Appelbaum also credits Talbott with a keen ability to recognize important trends in the "changing landscape of mental health."

In 1981 Congress had just passed the Mental Health Systems Act, the primary legislative result of the report of President Jimmy Carter's Commission on Mental Health.

Problems were surfacing, however, at community mental health centers, and the fallout from deinstitutionalization of psychiatric patients had been apparent for some time. Managed care was on the horizon.

"John saw that the boundaries between the public and private sectors were blurring. He knew it was necessary to focus on psychiatric services as a whole, not on the venue in which they were offered."

From the beginning, Talbott had enlisted experts in specific areas of mental health to help him sort out the rapid changes in the field. He also realized that Psychiatric Services had to limit itself to those topics it could cover well.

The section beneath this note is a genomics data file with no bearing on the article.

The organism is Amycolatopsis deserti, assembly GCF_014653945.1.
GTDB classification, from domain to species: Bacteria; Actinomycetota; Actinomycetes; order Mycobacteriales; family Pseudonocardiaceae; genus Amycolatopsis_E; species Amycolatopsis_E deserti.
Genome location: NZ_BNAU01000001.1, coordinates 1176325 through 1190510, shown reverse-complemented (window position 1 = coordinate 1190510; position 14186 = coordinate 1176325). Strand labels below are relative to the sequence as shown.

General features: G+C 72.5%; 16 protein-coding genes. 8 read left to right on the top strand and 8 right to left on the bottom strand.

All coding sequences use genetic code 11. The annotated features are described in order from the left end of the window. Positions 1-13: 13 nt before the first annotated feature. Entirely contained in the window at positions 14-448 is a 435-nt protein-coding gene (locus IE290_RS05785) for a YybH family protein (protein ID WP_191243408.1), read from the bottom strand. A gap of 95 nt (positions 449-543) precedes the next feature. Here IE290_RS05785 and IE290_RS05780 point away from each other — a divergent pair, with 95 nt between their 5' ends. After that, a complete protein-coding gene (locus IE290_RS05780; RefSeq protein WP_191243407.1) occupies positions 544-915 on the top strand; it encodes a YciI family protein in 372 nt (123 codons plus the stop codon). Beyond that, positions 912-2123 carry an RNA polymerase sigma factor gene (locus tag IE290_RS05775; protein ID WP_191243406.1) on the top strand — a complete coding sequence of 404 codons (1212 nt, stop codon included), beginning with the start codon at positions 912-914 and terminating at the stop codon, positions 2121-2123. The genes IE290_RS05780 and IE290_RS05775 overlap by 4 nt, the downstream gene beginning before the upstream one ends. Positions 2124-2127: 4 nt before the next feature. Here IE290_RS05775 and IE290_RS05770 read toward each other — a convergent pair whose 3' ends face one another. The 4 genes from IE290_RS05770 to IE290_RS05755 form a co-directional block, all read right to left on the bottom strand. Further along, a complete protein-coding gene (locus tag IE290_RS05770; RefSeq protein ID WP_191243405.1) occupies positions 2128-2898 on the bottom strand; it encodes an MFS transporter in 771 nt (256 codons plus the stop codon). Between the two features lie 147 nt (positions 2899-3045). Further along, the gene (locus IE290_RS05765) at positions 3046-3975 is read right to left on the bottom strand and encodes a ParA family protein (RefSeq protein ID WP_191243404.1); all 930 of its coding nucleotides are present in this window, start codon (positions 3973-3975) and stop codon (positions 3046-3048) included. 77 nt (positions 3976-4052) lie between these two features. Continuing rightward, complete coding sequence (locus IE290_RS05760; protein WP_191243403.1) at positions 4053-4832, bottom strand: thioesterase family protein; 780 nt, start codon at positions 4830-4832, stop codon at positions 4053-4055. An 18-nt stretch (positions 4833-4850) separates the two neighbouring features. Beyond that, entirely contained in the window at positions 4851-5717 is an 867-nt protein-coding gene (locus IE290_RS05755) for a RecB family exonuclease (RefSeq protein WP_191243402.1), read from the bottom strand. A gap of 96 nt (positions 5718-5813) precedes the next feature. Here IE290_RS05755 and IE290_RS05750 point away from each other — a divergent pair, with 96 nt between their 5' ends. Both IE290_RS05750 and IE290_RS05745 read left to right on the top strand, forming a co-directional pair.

"The field of genetics changes so fast there was no way we could keep up with it," Talbott said. And, he added, "There are topics like the impact of Medicaid budget cuts in Oregon that are done better by the New York Times."

Psychiatric Services now has a circulation of 24,000 and boasts a growing international audience. One in 10 of its submissions comes from a country other than the United States.

Goldman said, "With the assistance of our outstanding editorial board and staff, I hope to build on John's remarkable legacy, improving the scientific rigor of Psychiatric Services, while maintaining its relevance and readability." ▪

Anchor for JumpAnchor for Jump

Retiring editor of the APA journal Psychiatric Services, John Talbott, M.D. (right), was honored at a reception at APA's 2004 annual meeting last month as he turned the journal's reins over to Howard Goldman, M.D. More information on Goldman's appointment will appear in a future issue.